Book Review — A Short History of the Vietnam War

The bombing campaign suffered from the same flaws as the rest of the war, however, its success being measured by the number of sorties flown and the number of bombs dropped. Of Course, what really should have mattered was how effective these sorties were in terms of achieving their objectives.

A Short History of the Vietnam War by Gordon Kerr

A Short History of the Vietnam War by Gordon Kerr gives the reads the basic history of the country and the struggles that lead the US into war. Gordon Kerr was born in the Scottish new town of East Kilbride and worked in the wine trade and then bookselling and publishing before becoming a full-time writer. He is the author of numerous books in a variety of genres, including art, history, true crime, travel, and humor.

Last month marked the 50th Anniversary of the first US troops to enter Vietnam for actual combat roles. The first to enter were 3,500 Marines of the 9th Expeditionary Brigade. Following the Marine landing in Da Nang over two and a half million would soldiers, sailors, airmen, and Marines would follow. Over 50,000 would never see their home again. 75,000 would come home severely disabled. The war was before my time, but I do remember older “kids” going away and blue stars in windows on my street.

Kerr’s book gives the reader a condensed history of America’s involvement, but also covers the countries history. The reader is given a general history of the last one thousand years of Vietnam, with special attention given to the 20th century. After reading the history, there is little wonder why Ho Chi Minh and others fought so hard in a war they felt was of liberation. Minh was present at Versailles attempting to petition Wilson on Vietnam’s independence from France, but was ignored. He later quoted the Declaration of Independence in his fight. Minh seemed to be a liberator first, and a communist second — after being subjected by the West.

The war is covered in generalities and not battle by battle. Terms in the war are explained like “search and destroy” and the conduct of the war is also covered. Kerr explains that the common references for hills by number is based on the elevation on a contour map. These numbers were used because the Vietnamese names were unpronounceable to the servicemen. Some hills received special names like Hamburger Hill which described a very pointless battle.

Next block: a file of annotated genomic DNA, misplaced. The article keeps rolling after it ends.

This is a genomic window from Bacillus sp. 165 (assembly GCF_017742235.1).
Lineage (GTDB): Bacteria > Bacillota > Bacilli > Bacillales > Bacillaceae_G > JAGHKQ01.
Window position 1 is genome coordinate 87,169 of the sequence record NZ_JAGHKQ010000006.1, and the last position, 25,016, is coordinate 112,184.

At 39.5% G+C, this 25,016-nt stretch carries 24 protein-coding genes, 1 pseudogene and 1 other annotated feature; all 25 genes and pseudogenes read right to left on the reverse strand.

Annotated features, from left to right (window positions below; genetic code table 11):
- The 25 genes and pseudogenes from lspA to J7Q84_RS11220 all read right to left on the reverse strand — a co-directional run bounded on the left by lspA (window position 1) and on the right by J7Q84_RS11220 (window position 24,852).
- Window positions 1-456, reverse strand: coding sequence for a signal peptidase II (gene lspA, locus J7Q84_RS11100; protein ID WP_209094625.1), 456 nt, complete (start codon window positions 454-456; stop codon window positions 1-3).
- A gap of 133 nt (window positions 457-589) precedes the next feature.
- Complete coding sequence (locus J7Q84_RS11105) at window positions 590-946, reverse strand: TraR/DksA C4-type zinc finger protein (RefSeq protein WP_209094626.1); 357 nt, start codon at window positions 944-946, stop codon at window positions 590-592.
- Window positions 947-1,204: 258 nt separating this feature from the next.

Problems in America are also covered. One of the most problematic for President Johnson was his other war. The War on Poverty and The Great Society were Johnson’s primary concerns. The funding of these programs, Johnson feared, were in jeopardy because of war expenditures. Johnson never wanted the war in Vietnam but seemed stuck by circumstance. We were already there and if we left it would be a sign to the Soviets of America’s weakness and inability to defend its ally (South Vietnam). Johnson balanced war commitments with the Great Society programs sacrificing war spending to preserve his social programs.

Kerr takes the reader to the very end — April 30, 1975 with the surrender of South Vietnamese President Duong Van Minh. The book is lightly documented with a bibliography and no citations through the text. Since Kerr is not introducing new or controversial material there is no real need to check source materials. A Short History of the Vietnam War is not meant for the historian or history reader. It presents what can be called the “Cliff Notes” for the war for those who might have an interest in the conflict but do not need a detailed account. A Short History of the Vietnam War lives up to its title and delivers a solid, basic history.

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